Abu Sayyaf, BIFF, NPA: Army’s next targets after Hapilon, Maute deaths
MARAWI CITY — The military said its next target would be the Abu Sayyaf, the Bangsamoro Islamic Freedom Fighters (BIFF) and the communist New People’s Army (NPA).
Armed Forces Chief Eduardo Año made the pronouncement on Monday after he confirmed the death of Isnilon Hapilon and Omarkhayam Maute, leaders of Islamic State-inspired terrorists fighting government forces here since May 23.
Hapilon, leader of the Abu Sayyaf based in Basilan, was the head of the IS in Southeast Asia, while Omar was one of the leaders behind the Maute Terrorist Group.
Año told reporters that they were going to run after the Abu Sayyaf in the provinces of Sulu and Basilan, as well as the BIFF men that pledged allegiance with the ISIS in Central Mindanao.
“Our timeline is to finish all the Maute, ASG and BIFF until the end of 2017. So this will continue. There will be no let up. It’s about time to end these terrorists here in Mindanao,” Año said.
In 2008, the BIFF broke away from the Moro Islamic Liberation Front, and had vowed to continue the uprising, claiming that the Malaysian-brokered talks would not lead to a separate Bangsamoro homeland in Mindanao.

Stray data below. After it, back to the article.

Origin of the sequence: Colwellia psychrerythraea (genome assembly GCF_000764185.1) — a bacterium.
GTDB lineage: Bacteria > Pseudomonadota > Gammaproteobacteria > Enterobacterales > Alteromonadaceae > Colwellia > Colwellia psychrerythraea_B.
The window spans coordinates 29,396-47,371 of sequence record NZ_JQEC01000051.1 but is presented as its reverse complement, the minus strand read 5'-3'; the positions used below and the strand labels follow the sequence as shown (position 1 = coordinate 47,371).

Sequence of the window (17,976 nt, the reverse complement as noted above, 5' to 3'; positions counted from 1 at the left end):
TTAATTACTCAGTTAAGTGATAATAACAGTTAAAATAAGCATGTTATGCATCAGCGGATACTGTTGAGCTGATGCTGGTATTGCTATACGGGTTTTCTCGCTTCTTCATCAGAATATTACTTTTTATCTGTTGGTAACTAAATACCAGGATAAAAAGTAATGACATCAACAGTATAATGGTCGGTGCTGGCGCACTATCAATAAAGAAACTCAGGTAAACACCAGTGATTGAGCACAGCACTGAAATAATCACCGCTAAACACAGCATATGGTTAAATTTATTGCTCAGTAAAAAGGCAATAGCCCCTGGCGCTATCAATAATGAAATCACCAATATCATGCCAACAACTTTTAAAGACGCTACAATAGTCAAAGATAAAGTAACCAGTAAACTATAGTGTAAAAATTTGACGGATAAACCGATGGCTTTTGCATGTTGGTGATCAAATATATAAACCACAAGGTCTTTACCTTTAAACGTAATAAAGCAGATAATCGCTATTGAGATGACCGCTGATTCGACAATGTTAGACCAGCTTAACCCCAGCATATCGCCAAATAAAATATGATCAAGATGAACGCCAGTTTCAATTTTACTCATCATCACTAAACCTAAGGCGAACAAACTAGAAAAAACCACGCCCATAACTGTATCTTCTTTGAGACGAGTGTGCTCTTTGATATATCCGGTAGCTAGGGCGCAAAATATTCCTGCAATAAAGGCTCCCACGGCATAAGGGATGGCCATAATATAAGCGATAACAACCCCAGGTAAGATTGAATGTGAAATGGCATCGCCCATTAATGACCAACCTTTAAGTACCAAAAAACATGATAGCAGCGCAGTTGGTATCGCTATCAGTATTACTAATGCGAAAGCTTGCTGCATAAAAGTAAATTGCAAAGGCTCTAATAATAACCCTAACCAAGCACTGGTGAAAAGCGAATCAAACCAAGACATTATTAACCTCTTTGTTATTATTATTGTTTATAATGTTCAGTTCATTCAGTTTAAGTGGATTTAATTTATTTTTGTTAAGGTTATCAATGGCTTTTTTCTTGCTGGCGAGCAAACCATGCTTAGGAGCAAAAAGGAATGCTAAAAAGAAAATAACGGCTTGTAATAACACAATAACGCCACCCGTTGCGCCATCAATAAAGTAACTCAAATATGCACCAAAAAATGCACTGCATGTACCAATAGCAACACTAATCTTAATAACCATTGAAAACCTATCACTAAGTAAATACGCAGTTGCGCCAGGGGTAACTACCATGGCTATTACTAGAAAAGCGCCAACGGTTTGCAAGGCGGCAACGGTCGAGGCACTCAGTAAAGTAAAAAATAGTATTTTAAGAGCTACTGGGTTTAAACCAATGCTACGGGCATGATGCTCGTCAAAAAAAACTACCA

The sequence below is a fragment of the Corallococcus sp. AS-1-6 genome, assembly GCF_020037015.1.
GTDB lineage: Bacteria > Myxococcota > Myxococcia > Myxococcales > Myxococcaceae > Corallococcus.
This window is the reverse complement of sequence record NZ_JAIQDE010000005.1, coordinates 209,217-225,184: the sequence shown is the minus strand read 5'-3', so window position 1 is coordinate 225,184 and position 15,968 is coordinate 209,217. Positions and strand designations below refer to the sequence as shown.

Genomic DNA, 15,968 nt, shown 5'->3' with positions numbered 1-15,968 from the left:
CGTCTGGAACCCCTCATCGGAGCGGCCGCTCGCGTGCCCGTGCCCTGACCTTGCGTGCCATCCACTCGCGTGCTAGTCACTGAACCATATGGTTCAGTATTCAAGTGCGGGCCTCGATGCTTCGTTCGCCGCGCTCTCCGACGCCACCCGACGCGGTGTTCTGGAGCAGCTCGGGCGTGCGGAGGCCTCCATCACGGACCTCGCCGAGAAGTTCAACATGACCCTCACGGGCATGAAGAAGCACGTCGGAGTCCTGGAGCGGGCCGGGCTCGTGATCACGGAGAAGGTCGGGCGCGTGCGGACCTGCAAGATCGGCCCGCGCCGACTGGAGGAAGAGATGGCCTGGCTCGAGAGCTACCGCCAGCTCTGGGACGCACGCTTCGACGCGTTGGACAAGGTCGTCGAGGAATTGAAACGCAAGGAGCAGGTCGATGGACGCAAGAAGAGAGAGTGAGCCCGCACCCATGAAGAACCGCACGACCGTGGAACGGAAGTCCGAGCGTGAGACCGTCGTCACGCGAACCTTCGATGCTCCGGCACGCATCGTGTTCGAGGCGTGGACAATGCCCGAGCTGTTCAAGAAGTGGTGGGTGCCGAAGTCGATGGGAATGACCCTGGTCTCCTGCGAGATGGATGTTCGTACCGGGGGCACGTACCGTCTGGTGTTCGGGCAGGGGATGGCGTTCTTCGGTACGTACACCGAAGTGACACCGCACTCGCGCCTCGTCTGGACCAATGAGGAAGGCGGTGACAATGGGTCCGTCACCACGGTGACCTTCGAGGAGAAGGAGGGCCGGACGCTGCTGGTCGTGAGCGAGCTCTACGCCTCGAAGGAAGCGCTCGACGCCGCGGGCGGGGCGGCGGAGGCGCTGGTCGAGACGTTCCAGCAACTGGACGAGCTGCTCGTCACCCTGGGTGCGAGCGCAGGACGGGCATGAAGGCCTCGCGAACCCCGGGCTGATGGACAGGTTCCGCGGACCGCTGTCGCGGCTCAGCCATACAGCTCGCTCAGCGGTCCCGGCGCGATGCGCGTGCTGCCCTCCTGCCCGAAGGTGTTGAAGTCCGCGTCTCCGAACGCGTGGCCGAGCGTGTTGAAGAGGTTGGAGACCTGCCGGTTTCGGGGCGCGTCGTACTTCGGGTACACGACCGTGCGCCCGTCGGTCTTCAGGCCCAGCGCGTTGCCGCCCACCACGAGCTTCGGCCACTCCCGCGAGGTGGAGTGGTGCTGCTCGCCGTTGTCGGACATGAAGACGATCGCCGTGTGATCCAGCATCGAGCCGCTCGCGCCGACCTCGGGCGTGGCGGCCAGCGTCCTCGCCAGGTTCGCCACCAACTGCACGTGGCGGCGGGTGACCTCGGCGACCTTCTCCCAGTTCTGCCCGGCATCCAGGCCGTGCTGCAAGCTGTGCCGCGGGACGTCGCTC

The Abu Sayyaf group, founded in the early 1990s by Islamic extremists, is notorious for kidnappings, bombings and even beheadings in southern Philippines.
Año said the BIFF does not have the capability like what the Maute gunmen did in Marawi.
“The BIFF threat is more on conducting bombings and some rampaging in some of our isolated communities. But they cannot take over, let’s say Cotabato City, General Santos City or any particular big municipality in Central Mindanao because our forces are strategically located and we have the MILF cooperating with us,” Año said.
“If we go and run after them and focus our operation there, it would be easier than the Marawi operations,” he added.
As for the NPA, Defense Secretary Delfin Lorenzana said they will intensify operations against the the rebel group.
“We have been operating against them even [when] we have this Marawi crisis or the Abu Sayyaf. We will just increase our intensity in running after them because Marawi will be over and we can again bring back some of the units that we got from the areas that have NPA,” Lorenzana told reporters.
He said the units they got from Eastern Mindanao, Bacolod, and Samar will be sent back to address the issues regarding the NPA.
The NPA, armed wing of the Communist Party of the Philippines, has been waging a guerrilla campaign in the countryside for four decades.
Military estimates placed the NPA strength at more than 5,000 scattered in more than 60 guerrilla fronts throughout the country. /je
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